Speakout is Truthout's treasure chest for bloggy, quirky, personally reflective, or especially activism-focused pieces. Speakout articles represent the perspectives of their authors, and not those of Truthout.
Carl Gibson, co-founder of U.S. Uncut, is joining with other Occupy Wall Street organizers to launch a new populist political party. While more details (including the name of the party and the identities of other key organizers) will be available when the group launches on March 20, the party will be explicitly anti-capitalist.
Says Gibson: "A new party that actively opposes capitalism and unites people around the basic ideas of meeting human needs would be widely respected and immediately acknowledged. This new party could stand apart from the two corporate-owned parties by refusing to take campaign donations from corporations, banks and developers, standing up for the rights of immigrants and indigenous people, calling for sustainable energy and development, making education for all a top priority, and believing in universal access to healthcare as a human right. While it would take time, focusing on building power first at the local and county level is the surest way to make lasting change."
Arriving in the capital city of Ukraine, Kiev in the midst of the 10th week of protesters' revolt against Yanukovich government was a very surreal experience. While the center of the independence square (Maidan) has been renamed as EuroMaidan and completely built up with structures of all sorts, life outside of 1.5 square mile perimeter continued as usual. Supermarkets were full; the wealthy were shopping, sipping overpriced lattes in coffee shops and cruising up and down the city's premiere shopping district. Some common people were lining up at the side of the German Embassy on Chmelnitskogo street near a huge banner on the embassy building that proclaimed, "we are stronger together." Although it creates a very wry image of a country that looks like a person carrying another on the stretcher, having this degree of optimism on the wall while requiring a Euro 35 fee (a 10th of regular salary in Kiev) to enter its doorstep was, to say the least, strange. But it was a reality that had its own parameters of judgment and taste. Generally things were looking up in Kiev as the local and international elite was finally looking forward to the nearly finished Hilton opening its doors soon. At least the American universe is widening beyond McDonalds, the local language school with imported teachers, Mormon missionaries and the Hyatt where Sen. McCain allegedly stayed when he wanted to work his charm at the Maidan. To be fair to the senator with at least 8 houses, he would be considered poor by the standards of oligarchs bankrolling the revolution two blocks away.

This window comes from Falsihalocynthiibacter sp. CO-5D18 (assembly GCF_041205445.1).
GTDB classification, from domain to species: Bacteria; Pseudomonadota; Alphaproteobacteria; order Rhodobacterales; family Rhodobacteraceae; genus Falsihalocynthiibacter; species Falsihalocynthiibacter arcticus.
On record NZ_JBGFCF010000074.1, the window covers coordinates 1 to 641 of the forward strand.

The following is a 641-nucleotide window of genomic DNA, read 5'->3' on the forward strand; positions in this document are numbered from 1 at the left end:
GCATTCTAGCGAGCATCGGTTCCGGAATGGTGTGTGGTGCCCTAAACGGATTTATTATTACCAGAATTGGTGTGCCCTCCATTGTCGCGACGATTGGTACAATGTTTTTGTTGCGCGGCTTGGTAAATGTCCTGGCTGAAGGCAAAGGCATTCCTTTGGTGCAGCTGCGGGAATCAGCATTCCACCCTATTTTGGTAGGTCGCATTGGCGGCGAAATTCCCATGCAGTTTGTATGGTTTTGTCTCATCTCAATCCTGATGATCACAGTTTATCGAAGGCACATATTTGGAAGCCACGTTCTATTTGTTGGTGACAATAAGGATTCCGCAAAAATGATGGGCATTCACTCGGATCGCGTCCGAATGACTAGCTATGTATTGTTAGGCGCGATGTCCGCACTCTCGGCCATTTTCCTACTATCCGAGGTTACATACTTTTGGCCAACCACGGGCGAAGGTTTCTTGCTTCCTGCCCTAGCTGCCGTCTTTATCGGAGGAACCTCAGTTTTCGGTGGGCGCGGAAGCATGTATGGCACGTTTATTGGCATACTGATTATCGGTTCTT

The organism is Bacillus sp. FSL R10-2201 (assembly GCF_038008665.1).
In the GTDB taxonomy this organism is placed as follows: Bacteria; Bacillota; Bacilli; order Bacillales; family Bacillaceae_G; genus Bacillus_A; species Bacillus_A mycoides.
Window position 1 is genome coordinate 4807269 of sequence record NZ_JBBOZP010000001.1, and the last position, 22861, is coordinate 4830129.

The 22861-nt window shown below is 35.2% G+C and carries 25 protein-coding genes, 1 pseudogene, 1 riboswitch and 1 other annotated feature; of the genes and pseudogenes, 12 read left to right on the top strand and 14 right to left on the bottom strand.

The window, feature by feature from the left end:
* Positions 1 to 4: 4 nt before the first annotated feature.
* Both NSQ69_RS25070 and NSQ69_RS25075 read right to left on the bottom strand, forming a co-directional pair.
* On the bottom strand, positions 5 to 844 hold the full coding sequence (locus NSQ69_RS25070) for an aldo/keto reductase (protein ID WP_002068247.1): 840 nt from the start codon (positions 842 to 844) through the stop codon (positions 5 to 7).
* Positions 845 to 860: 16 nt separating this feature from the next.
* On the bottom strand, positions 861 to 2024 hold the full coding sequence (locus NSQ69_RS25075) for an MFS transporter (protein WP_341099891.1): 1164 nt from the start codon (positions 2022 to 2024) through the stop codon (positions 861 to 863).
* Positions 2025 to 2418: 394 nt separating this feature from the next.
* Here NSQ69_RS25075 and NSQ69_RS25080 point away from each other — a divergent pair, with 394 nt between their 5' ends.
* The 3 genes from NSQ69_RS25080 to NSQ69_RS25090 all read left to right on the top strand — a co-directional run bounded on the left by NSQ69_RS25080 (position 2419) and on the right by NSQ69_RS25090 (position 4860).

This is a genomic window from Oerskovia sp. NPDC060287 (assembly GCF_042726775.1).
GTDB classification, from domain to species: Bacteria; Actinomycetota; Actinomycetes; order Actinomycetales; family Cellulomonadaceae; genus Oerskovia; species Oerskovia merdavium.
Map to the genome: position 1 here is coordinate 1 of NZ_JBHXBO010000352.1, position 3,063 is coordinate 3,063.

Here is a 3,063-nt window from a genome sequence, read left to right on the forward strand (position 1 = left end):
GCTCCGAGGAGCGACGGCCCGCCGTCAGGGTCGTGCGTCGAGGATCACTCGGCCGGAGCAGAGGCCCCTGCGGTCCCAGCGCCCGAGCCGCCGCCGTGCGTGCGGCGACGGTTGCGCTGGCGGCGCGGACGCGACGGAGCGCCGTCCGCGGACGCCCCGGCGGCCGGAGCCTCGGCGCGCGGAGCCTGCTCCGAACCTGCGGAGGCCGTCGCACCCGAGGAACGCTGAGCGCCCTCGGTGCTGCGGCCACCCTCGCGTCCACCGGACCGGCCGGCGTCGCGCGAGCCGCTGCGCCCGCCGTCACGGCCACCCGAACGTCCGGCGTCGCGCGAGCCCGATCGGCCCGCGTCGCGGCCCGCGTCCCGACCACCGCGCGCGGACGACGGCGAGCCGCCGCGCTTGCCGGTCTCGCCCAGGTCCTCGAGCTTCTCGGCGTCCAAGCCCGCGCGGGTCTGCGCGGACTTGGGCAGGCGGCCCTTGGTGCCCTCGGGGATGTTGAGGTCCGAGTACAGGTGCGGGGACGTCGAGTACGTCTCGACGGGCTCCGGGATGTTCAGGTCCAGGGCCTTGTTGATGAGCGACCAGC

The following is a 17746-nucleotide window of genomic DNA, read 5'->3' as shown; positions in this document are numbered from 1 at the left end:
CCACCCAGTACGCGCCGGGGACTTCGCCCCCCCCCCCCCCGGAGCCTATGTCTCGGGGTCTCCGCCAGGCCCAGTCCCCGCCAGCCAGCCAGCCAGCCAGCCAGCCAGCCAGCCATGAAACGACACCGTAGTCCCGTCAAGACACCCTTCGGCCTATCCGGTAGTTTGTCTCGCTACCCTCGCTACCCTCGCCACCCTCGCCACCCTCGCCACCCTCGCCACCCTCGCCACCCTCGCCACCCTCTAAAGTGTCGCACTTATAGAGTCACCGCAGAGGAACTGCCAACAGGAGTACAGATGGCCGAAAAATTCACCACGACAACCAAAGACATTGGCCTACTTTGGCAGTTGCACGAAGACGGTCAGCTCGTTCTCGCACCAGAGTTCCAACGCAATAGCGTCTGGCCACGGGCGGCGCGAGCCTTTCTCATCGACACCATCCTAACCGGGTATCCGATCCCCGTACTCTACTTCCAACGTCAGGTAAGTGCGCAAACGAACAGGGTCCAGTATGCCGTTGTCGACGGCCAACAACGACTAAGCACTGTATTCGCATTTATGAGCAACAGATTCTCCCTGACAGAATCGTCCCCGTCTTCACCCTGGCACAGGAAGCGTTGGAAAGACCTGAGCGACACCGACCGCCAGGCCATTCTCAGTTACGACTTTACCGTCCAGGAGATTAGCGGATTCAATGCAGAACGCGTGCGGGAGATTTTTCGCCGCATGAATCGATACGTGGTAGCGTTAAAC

Vienna, Austria – Today, a key working group of the United Nations Office on Drugs and Crime (UNODC) announced the release of groundbreaking recommendations discouraging criminal sanctions for drug use. The Scientific Consultation Working Group on Drug Policy, Health and Human Rights of the UNODC – which includes Nora Volkow, head of the U.S. National Institute on Drug Abuse (NIDA) – is releasing the recommendations at the High-Level Segment of the 57th UN Commission on Narcotic Drugs. The working group recommendations say “criminal sanctions are not beneficial” in addressing the spectrum of drug use and misuse.
I interviewed Walter Naegle. Naegle was Bayard Rustin's partner from 1977 until Rustin's death in 1987 and he is executor and archivist of the Bayard Rustin Estate. March 17, 2014 would mark the 102nd birthday of Bayard Rustin of West Chester, Pennsylvania.
Rustin organized the March on Washington for Jobs and Freedom in 1963. He was born Bayard Taylor Rustin to Florence Rustin and Archie Hopkins in West Chester, Pennsylvania on March 17, 1912. His grandparents Janifer, an Episcopalian minister, and Julia Rustin, a Baptist, named him after Bayard Taylor, a writer and friend of Mark Twain. Bayard never knew his day-laboring father and his mother was more like a sister to him. Rustin's grandmother Julia and grandfather, Janifer, who raised young Bayard, were active members of early Chester County political culture, and of the NAACP.